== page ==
Math 49S, Spring 2005: Applications of Mathematics to
Physiology and Medicine
Instructor: Professor Michael C. Reed
Time: MWF 10:20-11:10
Prerequistes: Math 32 or 32L or the equivalent, high
school biology, and an interest in human physiology.
Curriculum 2000 requirements: Math 49S fufills M, QID,
R, W, NS.
This seminar, open only to freshmen, will be offered in Spring 2005.
Topics usually include: the heart and circulation, heat and temperature
regulation, oxygenuptake in thelungs, the immune system and infectious
nephrons and the kidney, ovulation number in mammals, chemistry and
metabolism, sensory neurobiology. Other topics may be substituted
depending on the
interests of the students enrolled.
The structure of the course will be as follows. During the first
half the instructor will lecture and students will do background
reading and work in groups on problem sets, often presenting their
group work to the class. Before Spring Break, each student will choose
research project from a list of about 30 possible projects presented by
the instructor or create a project based on their own interests (with
the approval of the instructor). During the second half of the
semester, each student gives two 25 minute lectures to the seminar on
his or her research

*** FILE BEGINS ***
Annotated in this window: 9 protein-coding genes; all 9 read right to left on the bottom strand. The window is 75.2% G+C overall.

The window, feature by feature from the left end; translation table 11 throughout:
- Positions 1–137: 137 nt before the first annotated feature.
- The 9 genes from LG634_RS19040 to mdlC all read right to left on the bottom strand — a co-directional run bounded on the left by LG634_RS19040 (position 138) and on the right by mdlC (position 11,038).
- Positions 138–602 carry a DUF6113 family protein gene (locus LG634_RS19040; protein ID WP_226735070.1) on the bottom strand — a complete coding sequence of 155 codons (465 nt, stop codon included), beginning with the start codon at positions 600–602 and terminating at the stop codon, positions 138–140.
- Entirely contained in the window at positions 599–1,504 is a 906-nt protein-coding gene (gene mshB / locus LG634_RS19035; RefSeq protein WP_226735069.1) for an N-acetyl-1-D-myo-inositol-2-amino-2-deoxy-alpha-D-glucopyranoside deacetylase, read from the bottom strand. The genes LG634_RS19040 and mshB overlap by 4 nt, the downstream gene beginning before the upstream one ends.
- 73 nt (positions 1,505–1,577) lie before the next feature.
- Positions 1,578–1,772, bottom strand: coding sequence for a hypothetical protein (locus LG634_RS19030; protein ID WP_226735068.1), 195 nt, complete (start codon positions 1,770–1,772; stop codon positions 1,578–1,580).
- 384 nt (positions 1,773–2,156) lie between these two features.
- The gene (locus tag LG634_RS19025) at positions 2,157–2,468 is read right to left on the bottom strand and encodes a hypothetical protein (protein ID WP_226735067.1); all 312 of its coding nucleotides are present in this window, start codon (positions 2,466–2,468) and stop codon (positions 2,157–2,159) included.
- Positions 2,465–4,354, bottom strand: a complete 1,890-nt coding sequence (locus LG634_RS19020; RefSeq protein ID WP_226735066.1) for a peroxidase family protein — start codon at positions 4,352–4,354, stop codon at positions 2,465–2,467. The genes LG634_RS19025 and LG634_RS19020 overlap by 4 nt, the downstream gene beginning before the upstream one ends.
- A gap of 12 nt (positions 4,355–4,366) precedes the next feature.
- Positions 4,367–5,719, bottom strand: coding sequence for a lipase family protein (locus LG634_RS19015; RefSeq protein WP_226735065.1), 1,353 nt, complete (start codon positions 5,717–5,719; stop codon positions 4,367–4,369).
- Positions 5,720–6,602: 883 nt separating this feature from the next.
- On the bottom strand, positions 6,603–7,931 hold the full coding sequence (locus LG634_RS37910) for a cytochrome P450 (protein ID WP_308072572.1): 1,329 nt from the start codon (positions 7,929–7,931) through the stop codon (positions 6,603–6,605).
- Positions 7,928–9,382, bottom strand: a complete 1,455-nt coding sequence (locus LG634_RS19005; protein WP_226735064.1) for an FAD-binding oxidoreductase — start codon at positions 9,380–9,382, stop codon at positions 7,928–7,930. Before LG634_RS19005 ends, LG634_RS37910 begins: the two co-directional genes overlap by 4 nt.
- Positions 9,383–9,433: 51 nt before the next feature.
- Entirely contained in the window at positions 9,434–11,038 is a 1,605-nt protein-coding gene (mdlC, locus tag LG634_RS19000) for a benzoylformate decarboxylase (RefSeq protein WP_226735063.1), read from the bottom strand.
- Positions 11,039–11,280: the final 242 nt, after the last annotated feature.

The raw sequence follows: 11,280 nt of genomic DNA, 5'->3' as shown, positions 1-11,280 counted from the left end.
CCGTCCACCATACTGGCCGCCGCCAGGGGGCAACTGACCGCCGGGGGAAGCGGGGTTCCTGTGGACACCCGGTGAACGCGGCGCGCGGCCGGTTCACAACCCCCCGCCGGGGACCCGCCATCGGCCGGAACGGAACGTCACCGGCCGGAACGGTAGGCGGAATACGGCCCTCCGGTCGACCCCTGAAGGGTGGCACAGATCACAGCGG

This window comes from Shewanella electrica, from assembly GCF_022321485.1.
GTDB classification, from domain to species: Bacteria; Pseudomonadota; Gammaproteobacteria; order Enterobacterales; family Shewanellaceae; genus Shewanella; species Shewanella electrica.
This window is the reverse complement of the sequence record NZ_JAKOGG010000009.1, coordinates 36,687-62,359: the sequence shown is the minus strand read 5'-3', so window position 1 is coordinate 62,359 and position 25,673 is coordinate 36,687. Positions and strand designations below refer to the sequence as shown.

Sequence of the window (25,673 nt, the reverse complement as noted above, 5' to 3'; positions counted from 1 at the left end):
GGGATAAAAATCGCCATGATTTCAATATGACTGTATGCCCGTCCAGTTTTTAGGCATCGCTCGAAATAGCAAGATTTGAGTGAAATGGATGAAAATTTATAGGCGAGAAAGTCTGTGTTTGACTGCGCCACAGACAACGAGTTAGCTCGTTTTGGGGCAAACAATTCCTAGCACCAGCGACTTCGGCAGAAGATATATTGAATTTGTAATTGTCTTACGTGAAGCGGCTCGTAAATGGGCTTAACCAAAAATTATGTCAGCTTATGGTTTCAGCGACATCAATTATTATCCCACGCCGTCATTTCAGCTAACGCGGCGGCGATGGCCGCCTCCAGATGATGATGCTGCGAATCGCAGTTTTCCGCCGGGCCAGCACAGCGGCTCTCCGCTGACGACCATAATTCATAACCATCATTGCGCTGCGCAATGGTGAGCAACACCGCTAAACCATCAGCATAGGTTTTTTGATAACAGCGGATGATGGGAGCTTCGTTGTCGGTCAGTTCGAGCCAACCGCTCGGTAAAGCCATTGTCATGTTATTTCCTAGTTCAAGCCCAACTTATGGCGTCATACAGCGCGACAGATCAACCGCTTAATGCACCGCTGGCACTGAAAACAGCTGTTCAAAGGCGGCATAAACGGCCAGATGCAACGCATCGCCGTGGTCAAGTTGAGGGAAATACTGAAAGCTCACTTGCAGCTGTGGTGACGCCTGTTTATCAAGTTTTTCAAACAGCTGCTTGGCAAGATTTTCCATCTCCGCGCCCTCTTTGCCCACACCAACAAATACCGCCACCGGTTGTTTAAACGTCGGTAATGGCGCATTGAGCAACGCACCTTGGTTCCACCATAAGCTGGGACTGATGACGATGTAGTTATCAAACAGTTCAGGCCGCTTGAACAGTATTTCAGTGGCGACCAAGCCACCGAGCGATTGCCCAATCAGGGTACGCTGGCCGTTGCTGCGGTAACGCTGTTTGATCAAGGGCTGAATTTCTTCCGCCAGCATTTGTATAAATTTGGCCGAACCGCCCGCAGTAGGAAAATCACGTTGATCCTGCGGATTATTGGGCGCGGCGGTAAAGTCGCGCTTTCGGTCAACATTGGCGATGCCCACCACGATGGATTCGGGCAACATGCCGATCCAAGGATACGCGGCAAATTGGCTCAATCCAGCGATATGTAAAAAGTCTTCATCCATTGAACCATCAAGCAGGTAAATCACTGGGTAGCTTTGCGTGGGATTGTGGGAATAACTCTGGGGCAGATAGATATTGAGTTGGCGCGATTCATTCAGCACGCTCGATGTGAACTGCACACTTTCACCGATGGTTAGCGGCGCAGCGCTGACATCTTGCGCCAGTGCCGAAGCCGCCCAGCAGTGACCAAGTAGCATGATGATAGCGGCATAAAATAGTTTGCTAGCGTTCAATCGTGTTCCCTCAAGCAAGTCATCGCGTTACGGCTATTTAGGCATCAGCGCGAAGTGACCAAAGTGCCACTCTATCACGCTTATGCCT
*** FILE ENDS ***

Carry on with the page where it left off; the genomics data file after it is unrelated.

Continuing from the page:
project and writes a 20 page paper. There is no midterm. The
covers the problem sets from the first half of the semester.
Recent student research topics were: ``Mathematical Models
of the Control of Ovulation,'' ``Mathematics and Physiology of
Eye,'' ``The Vestibular System: the Center of All
Balance,'' ``Mechanical Heart Valves
and Models of Stenosis,''Mathematical Epidemic Models,'' ``Diabetes and
Mathematical Model of the Oral Glucose Tolerance Test,''
``Information Theory and
Molecular Biology,'' ``A Biological and Mathematical Analysis of HIV,''
``Mathematical Modeling of Muscle Crossbridge Dynamics,'' ``Information
Molecular Biology,'' ``Two-step Chemotherapy, a Mathematical
Model,'' ``Increased Intracranial Pressure: A
Biological Investigation and a Mathematical Model,'' ``The
System: a Biological and Mathematical Explanation,'' ``Applications of
Mathematics to Animal Scaling,'' ``DNA Sequence Analysis and Pairwise